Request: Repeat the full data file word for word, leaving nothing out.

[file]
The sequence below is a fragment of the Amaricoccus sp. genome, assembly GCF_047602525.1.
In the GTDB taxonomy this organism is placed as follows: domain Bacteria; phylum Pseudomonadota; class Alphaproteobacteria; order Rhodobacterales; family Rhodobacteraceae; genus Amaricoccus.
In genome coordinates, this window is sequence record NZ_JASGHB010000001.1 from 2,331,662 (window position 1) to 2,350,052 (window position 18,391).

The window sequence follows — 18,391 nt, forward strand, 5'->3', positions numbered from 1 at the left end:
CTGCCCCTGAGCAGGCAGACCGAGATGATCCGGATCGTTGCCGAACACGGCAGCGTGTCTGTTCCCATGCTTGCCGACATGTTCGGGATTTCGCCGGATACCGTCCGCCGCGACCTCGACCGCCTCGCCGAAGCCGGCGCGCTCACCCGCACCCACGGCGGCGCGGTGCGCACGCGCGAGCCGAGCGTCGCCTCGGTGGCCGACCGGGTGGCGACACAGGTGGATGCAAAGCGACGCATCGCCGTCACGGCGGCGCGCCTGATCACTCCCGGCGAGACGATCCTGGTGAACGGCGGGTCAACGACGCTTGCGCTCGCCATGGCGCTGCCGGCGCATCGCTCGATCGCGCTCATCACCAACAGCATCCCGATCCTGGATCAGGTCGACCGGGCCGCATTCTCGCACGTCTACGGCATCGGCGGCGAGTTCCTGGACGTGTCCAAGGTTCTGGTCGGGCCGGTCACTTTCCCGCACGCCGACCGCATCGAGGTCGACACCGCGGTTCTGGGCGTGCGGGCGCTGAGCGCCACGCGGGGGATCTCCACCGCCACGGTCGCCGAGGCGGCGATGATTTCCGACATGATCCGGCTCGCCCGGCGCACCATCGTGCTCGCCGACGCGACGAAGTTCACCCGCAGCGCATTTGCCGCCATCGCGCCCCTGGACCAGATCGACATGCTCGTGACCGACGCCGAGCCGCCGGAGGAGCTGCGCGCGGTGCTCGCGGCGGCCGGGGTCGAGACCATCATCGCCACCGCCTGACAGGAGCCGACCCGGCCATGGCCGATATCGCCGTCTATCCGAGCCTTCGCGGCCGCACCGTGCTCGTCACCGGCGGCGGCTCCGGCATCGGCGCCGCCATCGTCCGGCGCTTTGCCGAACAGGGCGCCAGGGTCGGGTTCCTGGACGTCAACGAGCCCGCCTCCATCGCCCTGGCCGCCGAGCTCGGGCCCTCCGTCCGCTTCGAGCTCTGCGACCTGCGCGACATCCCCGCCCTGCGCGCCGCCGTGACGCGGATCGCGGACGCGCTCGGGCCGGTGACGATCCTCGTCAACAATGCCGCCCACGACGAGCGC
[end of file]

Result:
The sequence below is a fragment of the Amaricoccus sp. genome, assembly GCF_047602525.1.
In the GTDB taxonomy this organism is placed as follows: domain Bacteria; phylum Pseudomonadota; class Alphaproteobacteria; order Rhodobacterales; family Rhodobacteraceae; genus Amaricoccus.
In genome coordinates, this window is sequence record NZ_JASGHB010000001.1 from 2,331,662 (window position 1) to 2,350,052 (window position 18,391).

The window sequence follows — 18,391 nt, forward strand, 5'->3', positions numbered from 1 at the left end:
CTGCCCCTGAGCAGGCAGACCGAGATGATCCGGATCGTTGCCGAACACGGCAGCGTGTCTGTTCCCATGCTTGCCGACATGTTCGGGATTTCGCCGGATACCGTCCGCCGCGACCTCGACCGCCTCGCCGAAGCCGGCGCGCTCACCCGCACCCACGGCGGCGCGGTGCGCACGCGCGAGCCGAGCGTCGCCTCGGTGGCCGACCGGGTGGCGACACAGGTGGATGCAAAGCGACGCATCGCCGTCACGGCGGCGCGCCTGATCACTCCCGGCGAGACGATCCTGGTGAACGGCGGGTCAACGACGCTTGCGCTCGCCATGGCGCTGCCGGCGCATCGCTCGATCGCGCTCATCACCAACAGCATCCCGATCCTGGATCAGGTCGACCGGGCCGCATTCTCGCACGTCTACGGCATCGGCGGCGAGTTCCTGGACGTGTCCAAGGTTCTGGTCGGGCCGGTCACTTTCCCGCACGCCGACCGCATCGAGGTCGACACCGCGGTTCTGGGCGTGCGGGCGCTGAGCGCCACGCGGGGGATCTCCACCGCCACGGTCGCCGAGGCGGCGATGATTTCCGACATGATCCGGCTCGCCCGGCGCACCATCGTGCTCGCCGACGCGACGAAGTTCACCCGCAGCGCATTTGCCGCCATCGCGCCCCTGGACCAGATCGACATGCTCGTGACCGACGCCGAGCCGCCGGAGGAGCTGCGCGCGGTGCTCGCGGCGGCCGGGGTCGAGACCATCATCGCCACCGCCTGACAGGAGCCGACCCGGCCATGGCCGATATCGCCGTCTATCCGAGCCTTCGCGGCCGCACCGTGCTCGTCACCGGCGGCGGCTCCGGCATCGGCGCCGCCATCGTCCGGCGCTTTGCCGAACAGGGCGCCAGGGTCGGGTTCCTGGACGTCAACGAGCCCGCCTCCATCGCCCTGGCCGCCGAGCTCGGGCCCTCCGTCCGCTTCGAGCTCTGCGACCTGCGCGACATCCCCGCCCTGCGCGCCGCCGTGACGCGGATCGCGGACGCGCTCGGGCCGGTGACGATCCTCGTCAACAATGCCGCCCACGACGAGCGC